Articles sur Emissions trading scheme

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New Zealand’s Prime Minister Jacinda Ardern, seen here with Australia’s Prime Minister Malcolm Turnbull during this month’s Asia-Pacific Economic Cooperation (APEC) meeting, has moved climate change onto the new government’s priority list. Mick Tsikas/AAP

A fresh start for climate change mitigation in New Zealand

As part of its 100-day priority plan, New Zealand's new government has pledged to set a target of carbon neutrality by 2050, which means phasing out fossil fuels and products that burn them.
The new energy policy could potentially function to preserve black coal’s place in the energy mix. AAP Image/Dan Himbrechts

Will the National Energy Guarantee hit pause on renewables?

The National Energy Guarantee proposal seems geared towards locking in the status quo rather than driving the much-needed energy transition.
Climate teams: if countries pooled resources, they could support a low-emission transformation.

A new approach to emissions trading in a post-Paris climate

New Zealand is a trailblazer for emissions trading, which could help drive a low-emission transformation, both domestically and overseas, in a post-Paris world.
A very bad year for the Great Barrier Reef. AAP Image/XL Catlin Seaview Survey

2016, the year that was: Environment + Energy

In a year of coral bleaching, power blackouts, electricity arguments and Donald Trump, 2016 made the previous year's climate of environmental optimism rather difficult to maintain.
Prime Minister Turnbull and Environment and Energy Minister Josh Frydenberg hold a press conference after ratifying the Paris Agreement in November 2016. AAP Image/Lukas Coch

Ten years of backflips over emissions trading leave climate policy in the lurch

Ten years ago on Saturday Prime Minister John Howard announced the Coalition government would investigate an emissions trading scheme to reduce greenhouse gas emissions.
We thought Malcolm Turnbull had nailed his colours to the mast on climate policy - but maybe not. AAP Image/Joel Carrett

Another prime minister, another endorsement for coal – but why?

Malcolm Turnbull has said coal will be important for "many decades to come" – joining a long line of prime ministers who talked big on climate policy but found themselves talking up fossil fuels.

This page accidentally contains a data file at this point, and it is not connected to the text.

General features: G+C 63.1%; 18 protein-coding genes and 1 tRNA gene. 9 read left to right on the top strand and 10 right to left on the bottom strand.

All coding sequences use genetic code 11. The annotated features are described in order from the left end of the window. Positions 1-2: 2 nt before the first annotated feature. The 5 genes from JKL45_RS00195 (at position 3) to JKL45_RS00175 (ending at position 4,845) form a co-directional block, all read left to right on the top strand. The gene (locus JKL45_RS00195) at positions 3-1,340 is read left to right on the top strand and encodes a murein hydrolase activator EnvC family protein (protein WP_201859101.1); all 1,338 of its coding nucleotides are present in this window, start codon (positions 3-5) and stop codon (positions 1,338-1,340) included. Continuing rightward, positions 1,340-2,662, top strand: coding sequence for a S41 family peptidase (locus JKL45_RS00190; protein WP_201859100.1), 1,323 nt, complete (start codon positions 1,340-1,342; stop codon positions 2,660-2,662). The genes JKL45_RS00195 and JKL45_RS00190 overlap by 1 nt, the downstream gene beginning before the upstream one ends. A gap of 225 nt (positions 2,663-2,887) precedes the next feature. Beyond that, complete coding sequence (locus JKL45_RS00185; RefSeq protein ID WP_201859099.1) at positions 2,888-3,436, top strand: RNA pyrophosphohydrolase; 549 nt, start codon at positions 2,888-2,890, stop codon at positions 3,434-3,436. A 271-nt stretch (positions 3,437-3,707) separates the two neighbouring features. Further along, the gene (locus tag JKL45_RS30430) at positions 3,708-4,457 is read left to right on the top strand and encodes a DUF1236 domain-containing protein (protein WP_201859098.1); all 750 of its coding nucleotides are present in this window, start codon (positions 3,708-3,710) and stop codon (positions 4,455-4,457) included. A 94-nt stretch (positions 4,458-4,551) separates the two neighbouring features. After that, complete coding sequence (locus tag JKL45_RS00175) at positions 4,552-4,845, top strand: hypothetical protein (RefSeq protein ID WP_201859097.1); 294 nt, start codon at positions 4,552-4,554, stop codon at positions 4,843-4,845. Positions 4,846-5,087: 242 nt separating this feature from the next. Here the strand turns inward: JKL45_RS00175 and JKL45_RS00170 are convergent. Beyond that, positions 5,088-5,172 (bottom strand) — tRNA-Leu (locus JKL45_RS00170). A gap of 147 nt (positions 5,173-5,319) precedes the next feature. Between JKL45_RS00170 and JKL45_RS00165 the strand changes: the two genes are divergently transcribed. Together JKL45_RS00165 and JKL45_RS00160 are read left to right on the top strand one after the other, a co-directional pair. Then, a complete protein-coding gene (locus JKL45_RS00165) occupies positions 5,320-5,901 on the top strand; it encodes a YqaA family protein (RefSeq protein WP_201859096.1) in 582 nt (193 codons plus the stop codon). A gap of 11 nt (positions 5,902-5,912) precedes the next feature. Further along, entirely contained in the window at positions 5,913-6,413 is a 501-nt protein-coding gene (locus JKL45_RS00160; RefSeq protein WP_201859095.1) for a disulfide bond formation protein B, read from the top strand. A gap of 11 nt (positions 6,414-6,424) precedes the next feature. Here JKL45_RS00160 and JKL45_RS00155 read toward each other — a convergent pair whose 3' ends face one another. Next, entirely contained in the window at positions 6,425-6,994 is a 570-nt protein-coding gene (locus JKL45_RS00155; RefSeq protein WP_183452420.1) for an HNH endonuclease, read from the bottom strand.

The Climate Change Authority’s latest report has divided its membership. Shutterstock.com

The Climate Change Authority report: a dissenting view

Two members of the Climate Change Authority offer an alternative view on its latest report, arguing that the recommendations are not in line with Australia's international climate obligations.
The suggested new scheme aims to cut emissions from the electricity sector while sidestepping the political poison of increased power prices. AAP Image/Julian Smith

The Climate Change Authority’s gamble on political pragmatism

A new "toolkit" of suggested climate policies looks politically feasible, but it's too complicated and not ambitious enough to drive a real move to a low-carbon economy.
Australia’s power policies still aren’t heading in quite the right direction. AAP Image/Mick Tsikas

Australia’s energy sector is in critical need of reform

Australia's energy policy has lost its way over the past couple of decades, which is unfortunate because the challenges – to move to a low-carbon economy without high prices – have never been tougher.
Turnbull might be hamstrung by his barely-there majority. AAP Image/Paul Miller

Can Malcolm Turnbull do climate and energy policy now?

Malcolm Turnbull returns to the helm with a wafer-thin majority and a significant element in his government who still oppose climate action - can he defy the odds and serve up some credible policy?
Britain, one of the European Union’s most consistent backers of climate action, is poised to walk out. AAP Image/Newzulu/Paul Alfred-Henri

Brexit could leave the European Union struggling with its climate targets

Britain was among Europe's most progressive voices on climate policy. Its imminent withdrawal leaves the European Union grappling with voices of dissent from member states such as Poland.
The public appetite for climate policy is bigger now than when Julia Gillard’s government passed the carbon tax in 2011. AAP Image/Lukas Coch

Survey: more Australians want climate action now than before the carbon tax

Climate has been something of a sleeper issue in this election. But a new survey suggests voters are keener for action now then they were when the carbon tax was making its way through parliament.

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